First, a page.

Controversy has prevailed as to how insects of the Carboniferous period were able to grow so large. The way oxygen is diffused through the insect's body via its tracheal breathing system puts an upper limit on body size, which prehistoric insects seem to have well exceeded. It was originally proposed (Harlé & Harlé, 1911) that Meganeura was only able to fly because the atmosphere at that time contained more oxygen than the present 20%. This theory was dismissed by fellow scientists, but has found approval more recently through further study into the relationship between gigantism and oxygen availability. If this theory is correct, these insects would have been susceptible to falling oxygen levels and certainly could not survive in our modern atmosphere. Other research indicates that insects really do breathe, with "rapid cycles of tracheal compression and expansion". Recent analysis of the flight energetics of modern insects and birds suggests that both the oxygen levels and air density provide a bound on size.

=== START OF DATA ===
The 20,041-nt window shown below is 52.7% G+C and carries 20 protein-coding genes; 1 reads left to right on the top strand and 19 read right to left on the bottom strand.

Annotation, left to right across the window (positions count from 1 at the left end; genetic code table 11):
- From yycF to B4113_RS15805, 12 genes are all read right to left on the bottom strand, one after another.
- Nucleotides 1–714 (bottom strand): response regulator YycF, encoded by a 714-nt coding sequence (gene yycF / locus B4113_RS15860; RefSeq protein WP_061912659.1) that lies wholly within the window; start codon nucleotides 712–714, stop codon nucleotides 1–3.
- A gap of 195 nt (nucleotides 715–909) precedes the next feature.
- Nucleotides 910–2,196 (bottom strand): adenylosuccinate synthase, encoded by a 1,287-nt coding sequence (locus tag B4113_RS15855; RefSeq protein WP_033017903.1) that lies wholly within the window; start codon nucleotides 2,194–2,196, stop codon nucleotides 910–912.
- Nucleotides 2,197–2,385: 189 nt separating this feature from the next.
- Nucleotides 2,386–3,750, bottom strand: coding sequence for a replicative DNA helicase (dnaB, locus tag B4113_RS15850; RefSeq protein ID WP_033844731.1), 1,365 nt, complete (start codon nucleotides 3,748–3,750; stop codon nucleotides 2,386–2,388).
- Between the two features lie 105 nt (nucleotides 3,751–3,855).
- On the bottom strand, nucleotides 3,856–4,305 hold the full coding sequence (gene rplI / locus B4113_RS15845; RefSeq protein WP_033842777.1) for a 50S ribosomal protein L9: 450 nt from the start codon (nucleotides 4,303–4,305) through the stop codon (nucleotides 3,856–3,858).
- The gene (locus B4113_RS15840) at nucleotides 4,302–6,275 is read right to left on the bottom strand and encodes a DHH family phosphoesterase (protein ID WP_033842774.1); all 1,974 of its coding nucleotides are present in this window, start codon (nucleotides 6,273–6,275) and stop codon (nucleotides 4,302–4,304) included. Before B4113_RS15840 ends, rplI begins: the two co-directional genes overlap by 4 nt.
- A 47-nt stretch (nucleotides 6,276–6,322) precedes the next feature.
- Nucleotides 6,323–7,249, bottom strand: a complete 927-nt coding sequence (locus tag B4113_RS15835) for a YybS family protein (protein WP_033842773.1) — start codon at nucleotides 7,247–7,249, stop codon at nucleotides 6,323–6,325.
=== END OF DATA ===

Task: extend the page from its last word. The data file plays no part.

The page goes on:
A general problem with all oxygen-related explanations of the giant dragonflies is the circumstance that very large Meganeuridae with a wing span of 45 cm also occurred in the Upper Permian of Lodève in France, when the oxygen content of the atmosphere was already much lower than in the Carboniferous and Lower Permian.Bechly (2004) suggested that the lack of aerial vertebrate predators allowed pterygote insects to evolve to maximum sizes during the Carboniferous and Permian periods, maybe accelerated by an evolutionary "arms race" for increase in body size between plant-feeding Palaeodictyoptera and Meganisoptera as their predators.
We here at Prehistoric Park have one male Meganeura, he is housed in our bug house, which is also home to a male Arthropleura and a female Pulmonoscorpius.
Meganeura - Temporal range: 305 – 299 Million years ago